Georgia Davis Powers, 92, a giant in the fight for civil rights in Kentucky and the first African American woman elected to the state Senate, died Saturday at her brother's home in Louisville.
"When you think of civil rights in Kentucky, you have to start with Georgia Davis Powers," said Kentucky State Sen. Gerald Neal, who says Powers inspired him into public service.
She fought for fair housing and employment rights, became a close confidante of the Rev. Dr. Martin Luther King Jr., and served 21 years in the state Senate. She was soft-spoken, gracious, and quick with a joke, Neal said. But in her battle for civil rights, she did not blink.
"She walked into the Legislature, a man's world, a white man's world, and she did not waver," Neal said. "She asked no quarter and gave no quarter."
Ms. Powers was born in 1923 in Washington County, Ky., the only girl among her parent's nine children. The family moved to Louisville when she was a young child. As a teenager, Powers quit a job at a five-and-dime store rather than tell black customers they weren't allowed to eat at the counter.
"I didn't like it. I knew it was going on and I always wondered what could be done about it," Ms. Powers said. "And in my young mind I couldn't think of anything to do about it."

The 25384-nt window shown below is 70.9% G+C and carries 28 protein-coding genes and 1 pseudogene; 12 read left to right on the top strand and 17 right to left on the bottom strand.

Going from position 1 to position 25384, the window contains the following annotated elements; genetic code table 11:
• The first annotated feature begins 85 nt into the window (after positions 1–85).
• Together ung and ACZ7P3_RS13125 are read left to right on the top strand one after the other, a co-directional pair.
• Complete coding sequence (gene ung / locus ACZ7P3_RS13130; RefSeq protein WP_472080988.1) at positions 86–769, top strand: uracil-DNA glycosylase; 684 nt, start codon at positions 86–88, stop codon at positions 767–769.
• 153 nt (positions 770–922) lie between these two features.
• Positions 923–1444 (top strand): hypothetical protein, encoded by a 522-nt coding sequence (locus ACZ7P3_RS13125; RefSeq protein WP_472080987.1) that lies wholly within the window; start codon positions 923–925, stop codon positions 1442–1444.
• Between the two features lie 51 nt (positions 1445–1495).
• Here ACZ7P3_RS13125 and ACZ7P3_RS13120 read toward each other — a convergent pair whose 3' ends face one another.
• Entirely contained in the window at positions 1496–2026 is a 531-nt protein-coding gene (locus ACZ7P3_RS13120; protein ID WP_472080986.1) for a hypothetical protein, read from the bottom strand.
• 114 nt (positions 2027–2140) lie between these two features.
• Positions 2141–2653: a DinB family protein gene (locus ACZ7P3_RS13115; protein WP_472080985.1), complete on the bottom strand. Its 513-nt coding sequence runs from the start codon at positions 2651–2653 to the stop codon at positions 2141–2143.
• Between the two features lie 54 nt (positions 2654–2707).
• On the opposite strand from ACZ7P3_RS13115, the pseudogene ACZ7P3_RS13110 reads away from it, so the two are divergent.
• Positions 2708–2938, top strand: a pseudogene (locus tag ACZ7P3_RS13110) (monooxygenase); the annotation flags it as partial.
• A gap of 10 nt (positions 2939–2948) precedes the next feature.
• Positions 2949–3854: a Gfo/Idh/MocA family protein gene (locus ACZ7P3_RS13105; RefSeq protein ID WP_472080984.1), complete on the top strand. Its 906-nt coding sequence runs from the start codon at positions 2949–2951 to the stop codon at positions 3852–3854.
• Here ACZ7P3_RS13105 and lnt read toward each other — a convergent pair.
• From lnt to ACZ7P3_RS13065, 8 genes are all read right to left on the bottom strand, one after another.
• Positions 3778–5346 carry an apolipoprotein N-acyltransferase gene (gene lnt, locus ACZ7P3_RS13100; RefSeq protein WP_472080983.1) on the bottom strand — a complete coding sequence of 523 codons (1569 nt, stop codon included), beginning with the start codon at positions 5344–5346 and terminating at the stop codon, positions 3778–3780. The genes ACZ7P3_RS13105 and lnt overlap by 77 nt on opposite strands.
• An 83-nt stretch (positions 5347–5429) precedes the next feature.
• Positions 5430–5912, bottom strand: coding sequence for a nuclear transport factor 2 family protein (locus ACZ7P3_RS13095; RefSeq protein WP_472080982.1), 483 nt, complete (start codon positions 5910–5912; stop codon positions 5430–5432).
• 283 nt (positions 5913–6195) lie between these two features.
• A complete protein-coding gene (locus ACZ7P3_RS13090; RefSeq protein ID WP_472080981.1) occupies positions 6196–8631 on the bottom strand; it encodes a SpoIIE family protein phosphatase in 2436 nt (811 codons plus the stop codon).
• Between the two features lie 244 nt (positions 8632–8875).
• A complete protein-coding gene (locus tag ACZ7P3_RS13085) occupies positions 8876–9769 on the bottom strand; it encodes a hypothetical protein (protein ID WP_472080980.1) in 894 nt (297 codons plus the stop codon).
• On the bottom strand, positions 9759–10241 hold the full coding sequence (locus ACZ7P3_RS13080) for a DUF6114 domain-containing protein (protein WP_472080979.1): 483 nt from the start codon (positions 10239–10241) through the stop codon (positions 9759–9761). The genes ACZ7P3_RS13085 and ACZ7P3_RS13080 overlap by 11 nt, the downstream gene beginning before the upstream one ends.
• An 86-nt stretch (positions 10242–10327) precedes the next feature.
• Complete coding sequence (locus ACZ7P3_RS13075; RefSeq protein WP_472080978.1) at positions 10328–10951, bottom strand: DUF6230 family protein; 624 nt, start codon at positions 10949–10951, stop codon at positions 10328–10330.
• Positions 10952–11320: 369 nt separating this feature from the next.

That didn't last for long.
During Kentucky's civil-rights movement, Ms. Powers was a founder of the Allied Organizations for Civil Rights. She also helped organize a 1964 march in Frankfort - an event that attracted King, baseball legend Jackie Robinson and folksingers Peter, Paul and Mary - to push for an end to racial segregation in public accommodations. Two years later in 1966, the General Assembly passed a civil-rights law, making Kentucky the first Southern state to do so.
By 1967, Ms. Powers became the first woman and the first African American elected to the Kentucky Senate. She took office in 1968, and for next 21 years fought for African Americans, women, the poor, the disabled, the disenfranchised. - AP